#32
Actually, my next final post.
Quote by chaos13
...eh? What kind of government are we talking about here? A democracy, communist, monarchy.....
A government of apples over the rebellious orange population?

A Communist Government is an oxymoron. Communism is anarchy by definition.

And any Government. You want to say what a legitimate Government is, go ahead.
#33
Quote by Craigo
Then define a legitimate Government
.

A legitimate government is one that protects the rights of it's people.
#34
Quote by Craigo
How does the Government have authoritative rights over people?

Many, if not most Native American tribes were anarchist. They had no formal hierarchy. There was some authority, but it was communal and not based on leadership.

Well, no they still had their tribal chiefs but anyways, due to their anarchy, they were utterly wiped out. They refused to unite against a common threat until it was much too late.

http://www.nanations.com/chieftains/

I'm not saying that anarchy is bad or anything but it is better to have a government because if we're all heading towards a common goal, then it becomes easier to achieve them.
#35
Quote by Craigo
That's tacit consent. I've already talked about this. Many anarchists vote in elections, it says nothing about their consent for Government.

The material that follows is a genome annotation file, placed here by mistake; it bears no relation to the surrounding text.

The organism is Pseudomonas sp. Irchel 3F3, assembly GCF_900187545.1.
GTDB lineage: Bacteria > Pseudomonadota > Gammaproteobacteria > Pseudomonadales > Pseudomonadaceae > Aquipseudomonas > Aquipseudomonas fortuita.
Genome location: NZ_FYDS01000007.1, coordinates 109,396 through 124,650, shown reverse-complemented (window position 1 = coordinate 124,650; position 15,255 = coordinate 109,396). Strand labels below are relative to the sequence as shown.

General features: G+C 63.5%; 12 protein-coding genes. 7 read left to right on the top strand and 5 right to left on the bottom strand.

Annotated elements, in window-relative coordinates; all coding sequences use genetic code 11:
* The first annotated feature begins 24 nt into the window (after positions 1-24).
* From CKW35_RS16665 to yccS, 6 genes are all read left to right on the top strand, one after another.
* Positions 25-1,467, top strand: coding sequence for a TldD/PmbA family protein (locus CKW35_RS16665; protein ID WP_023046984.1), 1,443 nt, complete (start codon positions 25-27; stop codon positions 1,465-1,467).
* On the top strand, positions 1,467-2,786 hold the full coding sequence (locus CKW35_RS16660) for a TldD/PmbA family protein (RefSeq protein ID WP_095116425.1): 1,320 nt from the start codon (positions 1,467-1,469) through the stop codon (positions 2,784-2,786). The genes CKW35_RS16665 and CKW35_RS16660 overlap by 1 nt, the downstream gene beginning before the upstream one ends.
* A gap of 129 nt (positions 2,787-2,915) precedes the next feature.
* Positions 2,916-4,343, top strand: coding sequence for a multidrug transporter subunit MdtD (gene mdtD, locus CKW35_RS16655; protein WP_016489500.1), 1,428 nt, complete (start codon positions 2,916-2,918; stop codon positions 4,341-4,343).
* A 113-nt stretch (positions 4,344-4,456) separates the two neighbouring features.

then they are consenting by their conduct.

they don't have to vote.

they don't have to live here.

They don't have to sit back and accept anything.

There's no way you can please everyone.
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Quote by element4433
Yeah. people, like Lemoninfluence, are hypocrites and should have all their opinions invalidated from here on out.
#36
Quote by Stormx
How do you justify a ham sandwich?

Yeah! I mean what the hell?!

Anyway, enough of that. To paraphrase Lysander Spooner, if you compare government to a thief, you find that a thief jumps out and yells "your money, or your life." He/she will not pretend to be anything other than what they are, a thief.
Government, on the other hand, pretends it wants to protect you in exchange for money (when you have your own gun). Government is a thief disguised as protection, when they really don't protect us at all.
#37
Dammit.
Quote by duggyrocks
Yes. I would probably steal everything instead of getting off my ass and earning it if there wasn't any consequences